Gig Economy Workers Are Finally Being Heard

Coronavirus-inspired protests have raised awareness around the dangers workers for companies like Amazon and Instacart face

Max Ufberg
GEN
Published in
6 min readApr 3, 2020

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Photo illustration. Image source: Smith Collection/Gado/Getty Images

TTonya Ramsey’s first year and a half working as ship dock associate at an Amazon warehouse near Detroit was, all things considered, a good experience. Sure, there were minor gripes, but nothing out of the ordinary. “Every workplace is always going to have some kind of complaints from employees,” she said. But at the end of the day, it was a steady paycheck to bring home to her fiancé and 11-year-old child. “I didn’t have any complaints before the pandemic,” she said. But as the novel coronavirus started to spread like wildfire across the U.S., that sense of satisfaction quickly melted away.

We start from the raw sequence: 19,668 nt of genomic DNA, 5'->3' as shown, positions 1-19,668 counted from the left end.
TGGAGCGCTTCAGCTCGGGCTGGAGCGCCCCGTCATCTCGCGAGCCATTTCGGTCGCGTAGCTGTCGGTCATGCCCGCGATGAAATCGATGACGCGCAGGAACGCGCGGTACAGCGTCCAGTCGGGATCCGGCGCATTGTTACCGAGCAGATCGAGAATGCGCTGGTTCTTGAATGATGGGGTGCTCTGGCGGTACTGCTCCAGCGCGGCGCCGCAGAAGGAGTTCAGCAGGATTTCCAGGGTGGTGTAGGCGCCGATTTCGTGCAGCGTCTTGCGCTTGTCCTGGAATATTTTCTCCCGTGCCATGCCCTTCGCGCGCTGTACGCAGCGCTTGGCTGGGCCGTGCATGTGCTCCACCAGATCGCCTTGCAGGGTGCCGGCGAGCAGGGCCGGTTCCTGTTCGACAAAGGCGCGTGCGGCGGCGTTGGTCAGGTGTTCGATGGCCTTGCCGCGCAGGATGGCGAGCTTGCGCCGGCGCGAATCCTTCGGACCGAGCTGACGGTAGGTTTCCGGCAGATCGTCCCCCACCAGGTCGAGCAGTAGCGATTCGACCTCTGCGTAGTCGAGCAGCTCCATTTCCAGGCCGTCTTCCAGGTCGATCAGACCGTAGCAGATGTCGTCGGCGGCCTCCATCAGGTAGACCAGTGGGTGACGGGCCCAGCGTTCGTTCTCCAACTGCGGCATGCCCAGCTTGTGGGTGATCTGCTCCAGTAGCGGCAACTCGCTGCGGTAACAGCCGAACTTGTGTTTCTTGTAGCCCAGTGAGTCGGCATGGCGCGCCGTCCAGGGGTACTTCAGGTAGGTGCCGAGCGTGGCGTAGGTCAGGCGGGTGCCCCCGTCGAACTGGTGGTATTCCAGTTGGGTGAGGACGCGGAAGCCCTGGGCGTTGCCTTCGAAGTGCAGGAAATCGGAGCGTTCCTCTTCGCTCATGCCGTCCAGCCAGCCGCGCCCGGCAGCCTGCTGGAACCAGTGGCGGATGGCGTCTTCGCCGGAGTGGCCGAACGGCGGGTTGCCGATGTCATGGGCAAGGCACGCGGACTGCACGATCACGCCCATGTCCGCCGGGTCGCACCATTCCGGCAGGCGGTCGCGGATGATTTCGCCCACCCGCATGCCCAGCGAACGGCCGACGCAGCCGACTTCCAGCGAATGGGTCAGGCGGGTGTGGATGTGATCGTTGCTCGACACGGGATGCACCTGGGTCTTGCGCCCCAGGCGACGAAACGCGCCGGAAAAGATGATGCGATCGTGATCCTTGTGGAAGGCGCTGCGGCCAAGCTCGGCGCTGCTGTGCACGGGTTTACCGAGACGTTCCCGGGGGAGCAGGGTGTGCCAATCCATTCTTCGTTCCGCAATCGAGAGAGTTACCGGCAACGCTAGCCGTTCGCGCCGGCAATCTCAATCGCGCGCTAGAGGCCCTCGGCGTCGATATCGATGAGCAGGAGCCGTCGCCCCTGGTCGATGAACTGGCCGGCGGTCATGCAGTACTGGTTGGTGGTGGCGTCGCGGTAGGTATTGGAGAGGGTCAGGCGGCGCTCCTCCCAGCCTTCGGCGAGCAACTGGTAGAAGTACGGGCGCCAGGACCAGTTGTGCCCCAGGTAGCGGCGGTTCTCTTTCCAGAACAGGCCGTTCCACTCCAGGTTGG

There has been a glut of negative reports coming out of the Amazon warehouses, which have remained open throughout the Covid-19 pandemic: Employees say the company failed to alert them to the first coronavirus cases in the facility, or to communicate a plan of action in the event that a person or surface is exposed to coronavirus (which can live on cardboard for up to 24 hours and on plastic for up to three days). Workers also claim there is a shortage of cleaning supplies and say there’s been no guarantee of paid sick leave. After workers in a warehouse…

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Max Ufberg
GEN
Writer for

Writer and editor. Previously at Medium, Pacific Standard, Wired